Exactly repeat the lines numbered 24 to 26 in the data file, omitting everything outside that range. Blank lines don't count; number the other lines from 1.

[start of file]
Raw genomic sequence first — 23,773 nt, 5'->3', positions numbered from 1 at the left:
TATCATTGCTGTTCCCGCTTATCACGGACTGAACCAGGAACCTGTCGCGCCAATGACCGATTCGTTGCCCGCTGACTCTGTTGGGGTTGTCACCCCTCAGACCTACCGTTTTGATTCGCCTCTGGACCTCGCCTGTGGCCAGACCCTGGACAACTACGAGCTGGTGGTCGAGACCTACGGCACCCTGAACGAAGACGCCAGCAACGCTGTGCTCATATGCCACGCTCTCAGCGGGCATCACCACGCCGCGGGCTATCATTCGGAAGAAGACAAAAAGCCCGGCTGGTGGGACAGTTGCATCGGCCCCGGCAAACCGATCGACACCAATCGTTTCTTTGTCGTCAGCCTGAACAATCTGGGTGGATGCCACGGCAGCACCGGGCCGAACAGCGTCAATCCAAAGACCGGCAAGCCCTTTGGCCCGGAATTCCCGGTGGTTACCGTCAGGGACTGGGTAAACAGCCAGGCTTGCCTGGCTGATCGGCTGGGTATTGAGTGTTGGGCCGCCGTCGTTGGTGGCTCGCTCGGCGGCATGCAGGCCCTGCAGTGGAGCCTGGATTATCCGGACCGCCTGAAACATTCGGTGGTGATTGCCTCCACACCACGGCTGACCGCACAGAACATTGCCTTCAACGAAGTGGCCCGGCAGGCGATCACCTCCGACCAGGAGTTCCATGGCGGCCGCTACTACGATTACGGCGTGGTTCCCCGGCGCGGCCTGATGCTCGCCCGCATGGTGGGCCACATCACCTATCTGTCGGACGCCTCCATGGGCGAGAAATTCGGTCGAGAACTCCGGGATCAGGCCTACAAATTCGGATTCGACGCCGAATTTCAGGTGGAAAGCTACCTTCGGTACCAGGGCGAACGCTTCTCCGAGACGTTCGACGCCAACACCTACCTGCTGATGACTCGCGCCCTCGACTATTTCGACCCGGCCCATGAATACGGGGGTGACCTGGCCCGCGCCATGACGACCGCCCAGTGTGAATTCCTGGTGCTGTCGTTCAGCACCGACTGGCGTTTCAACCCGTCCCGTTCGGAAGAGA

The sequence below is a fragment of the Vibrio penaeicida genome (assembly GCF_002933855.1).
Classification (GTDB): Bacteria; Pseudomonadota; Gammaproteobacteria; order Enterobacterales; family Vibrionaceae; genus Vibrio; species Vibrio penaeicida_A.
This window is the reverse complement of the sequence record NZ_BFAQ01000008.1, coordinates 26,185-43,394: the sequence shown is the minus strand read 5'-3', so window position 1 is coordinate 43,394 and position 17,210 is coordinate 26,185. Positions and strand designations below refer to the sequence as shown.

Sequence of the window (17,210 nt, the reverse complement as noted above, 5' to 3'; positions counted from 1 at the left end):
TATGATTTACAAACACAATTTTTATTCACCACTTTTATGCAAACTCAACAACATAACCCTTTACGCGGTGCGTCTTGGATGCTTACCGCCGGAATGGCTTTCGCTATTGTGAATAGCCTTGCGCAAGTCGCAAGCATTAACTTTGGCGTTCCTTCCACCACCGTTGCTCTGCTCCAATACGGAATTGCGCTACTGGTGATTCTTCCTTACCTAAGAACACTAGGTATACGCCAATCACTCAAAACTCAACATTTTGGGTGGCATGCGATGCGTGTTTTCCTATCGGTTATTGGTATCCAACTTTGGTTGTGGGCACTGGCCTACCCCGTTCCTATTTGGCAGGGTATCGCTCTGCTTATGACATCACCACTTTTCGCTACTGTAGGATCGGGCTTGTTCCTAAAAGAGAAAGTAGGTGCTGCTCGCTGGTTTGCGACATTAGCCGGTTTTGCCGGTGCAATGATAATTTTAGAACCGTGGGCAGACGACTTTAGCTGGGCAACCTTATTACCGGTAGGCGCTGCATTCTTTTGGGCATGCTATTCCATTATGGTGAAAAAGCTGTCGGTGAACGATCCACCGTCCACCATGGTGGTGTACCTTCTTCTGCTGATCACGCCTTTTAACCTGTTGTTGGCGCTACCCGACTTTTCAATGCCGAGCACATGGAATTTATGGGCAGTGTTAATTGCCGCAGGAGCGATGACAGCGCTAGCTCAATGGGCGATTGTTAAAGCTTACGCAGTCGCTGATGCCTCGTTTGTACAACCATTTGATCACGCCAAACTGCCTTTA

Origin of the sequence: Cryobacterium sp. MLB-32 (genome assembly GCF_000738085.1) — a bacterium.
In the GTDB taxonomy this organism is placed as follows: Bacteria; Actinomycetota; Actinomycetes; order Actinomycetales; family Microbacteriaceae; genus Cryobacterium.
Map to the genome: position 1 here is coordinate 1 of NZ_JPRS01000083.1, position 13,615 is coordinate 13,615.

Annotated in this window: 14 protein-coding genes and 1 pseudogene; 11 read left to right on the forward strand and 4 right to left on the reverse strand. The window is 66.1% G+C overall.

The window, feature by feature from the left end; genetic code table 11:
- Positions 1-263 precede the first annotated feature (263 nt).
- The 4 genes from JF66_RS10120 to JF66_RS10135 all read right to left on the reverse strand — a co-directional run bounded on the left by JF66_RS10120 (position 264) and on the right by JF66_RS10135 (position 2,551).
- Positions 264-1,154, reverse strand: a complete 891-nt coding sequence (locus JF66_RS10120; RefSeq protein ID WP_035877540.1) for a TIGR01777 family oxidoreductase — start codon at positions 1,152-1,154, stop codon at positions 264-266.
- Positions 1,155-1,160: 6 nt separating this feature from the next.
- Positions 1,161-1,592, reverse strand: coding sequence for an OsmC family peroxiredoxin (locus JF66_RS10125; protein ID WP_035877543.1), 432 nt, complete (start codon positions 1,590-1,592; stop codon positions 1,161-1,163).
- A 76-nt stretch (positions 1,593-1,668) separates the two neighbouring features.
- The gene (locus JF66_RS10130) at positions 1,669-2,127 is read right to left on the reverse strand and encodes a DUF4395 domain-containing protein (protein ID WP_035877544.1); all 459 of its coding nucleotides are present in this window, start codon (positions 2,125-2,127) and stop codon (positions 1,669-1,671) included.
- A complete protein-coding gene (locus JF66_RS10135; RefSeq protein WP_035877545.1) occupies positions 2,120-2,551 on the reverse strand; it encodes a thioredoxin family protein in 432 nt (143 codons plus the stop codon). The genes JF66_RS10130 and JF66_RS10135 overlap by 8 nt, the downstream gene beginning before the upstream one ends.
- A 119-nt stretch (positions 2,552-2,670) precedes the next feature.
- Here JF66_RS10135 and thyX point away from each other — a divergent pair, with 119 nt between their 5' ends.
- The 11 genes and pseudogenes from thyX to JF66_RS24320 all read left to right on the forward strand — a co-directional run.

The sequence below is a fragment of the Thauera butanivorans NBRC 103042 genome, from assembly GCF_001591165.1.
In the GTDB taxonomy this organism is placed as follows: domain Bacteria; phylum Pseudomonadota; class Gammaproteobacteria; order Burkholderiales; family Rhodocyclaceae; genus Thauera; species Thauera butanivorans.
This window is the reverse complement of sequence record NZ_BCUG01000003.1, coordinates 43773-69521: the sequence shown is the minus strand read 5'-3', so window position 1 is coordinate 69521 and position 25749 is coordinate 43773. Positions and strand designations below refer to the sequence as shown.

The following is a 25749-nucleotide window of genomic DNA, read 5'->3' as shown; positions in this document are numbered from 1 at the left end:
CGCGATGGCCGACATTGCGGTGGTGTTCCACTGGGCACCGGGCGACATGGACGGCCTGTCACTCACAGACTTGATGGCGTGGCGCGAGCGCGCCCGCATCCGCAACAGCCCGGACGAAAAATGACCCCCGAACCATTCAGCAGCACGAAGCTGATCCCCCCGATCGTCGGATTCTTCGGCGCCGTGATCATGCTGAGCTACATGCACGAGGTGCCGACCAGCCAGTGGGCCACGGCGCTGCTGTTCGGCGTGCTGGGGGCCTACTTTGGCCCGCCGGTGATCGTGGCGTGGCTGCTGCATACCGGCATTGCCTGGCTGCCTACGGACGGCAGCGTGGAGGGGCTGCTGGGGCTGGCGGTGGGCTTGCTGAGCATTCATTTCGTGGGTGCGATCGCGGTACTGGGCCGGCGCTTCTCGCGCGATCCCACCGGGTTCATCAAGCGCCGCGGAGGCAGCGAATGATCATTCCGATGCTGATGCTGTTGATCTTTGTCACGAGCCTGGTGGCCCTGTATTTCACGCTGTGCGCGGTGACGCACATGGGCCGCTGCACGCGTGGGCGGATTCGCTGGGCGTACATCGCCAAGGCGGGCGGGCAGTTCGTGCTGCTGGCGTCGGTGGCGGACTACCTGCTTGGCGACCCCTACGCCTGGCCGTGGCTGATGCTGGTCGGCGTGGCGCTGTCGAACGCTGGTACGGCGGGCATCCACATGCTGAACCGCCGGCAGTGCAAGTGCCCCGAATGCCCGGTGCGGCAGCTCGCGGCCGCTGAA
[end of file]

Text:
The sequence below is a fragment of the Thauera butanivorans NBRC 103042 genome, from assembly GCF_001591165.1.
In the GTDB taxonomy this organism is placed as follows: domain Bacteria; phylum Pseudomonadota; class Gammaproteobacteria; order Burkholderiales; family Rhodocyclaceae; genus Thauera; species Thauera butanivorans.
This window is the reverse complement of sequence record NZ_BCUG01000003.1, coordinates 43773-69521: the sequence shown is the minus strand read 5'-3', so window position 1 is coordinate 69521 and position 25749 is coordinate 43773. Positions and strand designations below refer to the sequence as shown.